“Tomorrow, the birds will sing. Be brave. Face life.”—Charlie Chaplin

At the entry of our home there is a large cherry door coupled with a second heavy screen that bangs shut—wood on wood—about one hundred times each day. When the doors were installed, a mechanism was offered to slow the close of the screen. We opted instead for the untamed echo of children dashing in and out of the house, accentuating a season of steamy aromas and unbridled sound—seaweed and clam scents wafting in, the high-pitched chirp of Osprey and a loop of machinery taming the wild landscape within our midst. Occasionally I have wondered about that choice.

A few weeks ago, an elegant dove selected a rafter on our covered porch in which to build her nest. It is a precipitous arrangement, crafted a short distance beyond the doorway in proximity to the most highly trafficked area of our home. I first noticed her up there on a cold, damp day before the sweltering heat had dropped like a curtain, propelling a rise of ozone along the seacoast. She appeared statuesque with her heather-grey feathers and unblinking eyes. In her stillness, I wondered for a moment if she was even alive or maybe injured—stunned by the cacophony of sounds—arguments around yard games, the wanton and repeated release of the door and the pack of kids running in and out in a mad search for the best location in which to play.

In time I observed she was mostly bound to her location and watched as she nestled for hours on end, tending to her brood. Her mate came and went from the area and perhaps took an occasional turn in her place, as evidenced by stray sticks and hay left scattered beneath the nest and caused by their movement. I’d hear his call from nearby, a tireless utterance that seemed to croon achingly at dusk when things quieted down among my own eager flock.

I was surprised when a contractor with weathered hands and wearing a watch cap noticed her, pointing her out to me as if I hadn’t yet seen her. He complimented her choice in location. A doting mother seeking comfort in the presence of another seasoned beacon for the young.

She knew she would be safe near you.

I had taken her under my wing. When I learned painters were coming, I considered holding them at bay until after her chicks were born. I had no idea how long that would take and because of the position of her nest and respect for her boundaries, there was no way of knowing how many eggs she had tucked inside. How would I have communicated that to the contractors anyway? I also feared the suggestion that I relocate her nest.

Imagining blasts of water shooting out across the floor beneath her, washing away the chipping paint, heavy work boots traipsing back and forth while she incubated new life, I wondered how she would cope and whether or not she would be able to stay. I kept thinking about why on earth she had chosen this spot for a nest when there were so many more-quiet, tucked-away locations for miles surrounding us. There was an abandoned house right next door with a sizeable, covered porch on which she could have experienced a guaranteed more tranquil retreat. Hadn’t she noticed how loud we could be?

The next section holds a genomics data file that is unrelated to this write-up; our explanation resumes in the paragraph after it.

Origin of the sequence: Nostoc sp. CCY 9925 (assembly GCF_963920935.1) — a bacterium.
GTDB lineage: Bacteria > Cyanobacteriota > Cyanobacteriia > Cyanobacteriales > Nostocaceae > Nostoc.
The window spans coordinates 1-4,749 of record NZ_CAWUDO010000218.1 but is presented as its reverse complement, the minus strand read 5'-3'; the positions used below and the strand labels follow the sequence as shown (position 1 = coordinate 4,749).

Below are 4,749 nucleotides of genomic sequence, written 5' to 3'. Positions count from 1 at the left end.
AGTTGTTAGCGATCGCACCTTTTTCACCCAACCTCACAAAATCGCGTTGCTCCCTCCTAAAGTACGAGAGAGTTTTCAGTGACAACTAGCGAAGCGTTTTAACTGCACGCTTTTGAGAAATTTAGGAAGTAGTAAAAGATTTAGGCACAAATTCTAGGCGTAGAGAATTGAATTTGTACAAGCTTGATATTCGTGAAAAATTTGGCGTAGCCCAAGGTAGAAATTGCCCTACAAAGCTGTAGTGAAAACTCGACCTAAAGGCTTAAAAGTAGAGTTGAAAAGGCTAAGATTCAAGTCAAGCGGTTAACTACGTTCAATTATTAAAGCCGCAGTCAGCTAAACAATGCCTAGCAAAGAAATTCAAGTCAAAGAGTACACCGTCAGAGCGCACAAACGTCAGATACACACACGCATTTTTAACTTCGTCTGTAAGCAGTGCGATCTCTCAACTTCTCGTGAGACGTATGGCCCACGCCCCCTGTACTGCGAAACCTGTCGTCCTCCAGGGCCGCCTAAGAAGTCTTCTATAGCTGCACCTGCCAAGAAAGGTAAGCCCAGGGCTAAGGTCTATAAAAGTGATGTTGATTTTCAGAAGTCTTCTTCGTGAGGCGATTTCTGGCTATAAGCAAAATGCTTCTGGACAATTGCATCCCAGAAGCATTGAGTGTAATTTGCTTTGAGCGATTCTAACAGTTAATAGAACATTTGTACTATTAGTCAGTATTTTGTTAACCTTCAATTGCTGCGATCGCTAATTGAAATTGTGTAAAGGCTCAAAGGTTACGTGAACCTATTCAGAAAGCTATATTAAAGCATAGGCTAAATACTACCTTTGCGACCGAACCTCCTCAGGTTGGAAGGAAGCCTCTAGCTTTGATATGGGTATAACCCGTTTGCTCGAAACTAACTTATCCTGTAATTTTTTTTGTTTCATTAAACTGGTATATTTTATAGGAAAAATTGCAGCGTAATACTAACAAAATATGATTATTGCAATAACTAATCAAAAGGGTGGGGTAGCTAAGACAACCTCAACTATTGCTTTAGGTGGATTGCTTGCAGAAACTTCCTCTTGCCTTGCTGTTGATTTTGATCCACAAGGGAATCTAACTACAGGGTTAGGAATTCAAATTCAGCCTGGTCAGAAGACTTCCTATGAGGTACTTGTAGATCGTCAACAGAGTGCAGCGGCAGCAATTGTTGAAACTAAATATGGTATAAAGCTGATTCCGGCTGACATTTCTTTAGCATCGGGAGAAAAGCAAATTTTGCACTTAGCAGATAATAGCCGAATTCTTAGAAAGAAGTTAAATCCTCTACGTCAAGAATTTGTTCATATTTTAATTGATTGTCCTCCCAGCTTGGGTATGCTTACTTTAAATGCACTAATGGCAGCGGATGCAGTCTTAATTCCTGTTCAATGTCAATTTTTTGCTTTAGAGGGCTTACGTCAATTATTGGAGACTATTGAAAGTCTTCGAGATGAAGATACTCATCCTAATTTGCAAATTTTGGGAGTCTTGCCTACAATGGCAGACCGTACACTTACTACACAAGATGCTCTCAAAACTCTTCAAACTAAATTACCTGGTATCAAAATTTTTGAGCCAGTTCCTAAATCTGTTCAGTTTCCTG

This is all beginning to sound like a thinly veiled metaphor or transference—as if I am the mother bird.

Is it? Am I?

There are so many ways in which the world is speaking to us, mirroring aspects of ourselves, and offering direction in the way of symbols and signs. It’s as if there exists an alternate language beyond the use of words and the literal that utilizes the matter world to coax us along.

After warning the new workers of her presence, I went back inside and seemed to live vicariously every movement and sound that occurred outside the front door. Rotted wood discovered along a banister was yanked up and replaced with fresh new boards, loud hammering pounding out the hours of the day. From an upstairs window I observed the inner child of one middle-aged workman come to life as he discovered a stray football in the yard and began tossing it to his colleague in jubilation.

After the men piled back into a large vehicle and left for the day, I tiptoed out onto the porch and looked up to the white beam. I couldn’t know for certain what her experience had been, but I assured her nonetheless that she was safe and hoped she could somehow feel a sense of comfort emanating from me to her.

As the days passed, I worried less about the quality of painting that occurred and more about the well-being of our guest. Whenever there were breaks in the work, I poked my head out the front door, avoiding leaving footprints in the fresh paint and looked up at her in reassurance. She rarely moved and whether propelled by desire or instinct she remained steadfast in her dedication to protecting her clutch.

It was a relief when the crew packed up and left for good, our entryway brightened, and my feathered friend left in peace. Within days and without warning a second head popped up out of the nest. It was wet from the entrails of its shell and seemed much larger and alert than expected for having just burst into this seemingly hermetic world. Time propelled forward again rapidly, with more weeks gone by when I caught a glimpse of the baby bird having already left the nest and made its way to the porch banister.

Soon there were sightings of two doves flitting about all throughout our property—one day perched on the garden fence, the next soaring into the tops of a tree limb out back. It wasn’t clear who was who, I just knew they all, in one way or another, were thriving and had landed as if in a new space they were making their own.

The mother dove has since returned to her perch outside the front door, so it seems she has more work to do and there is more life to come. I check on her periodically, gazing up and sharing a few words kept between us and finding great comfort in knowing she is there.

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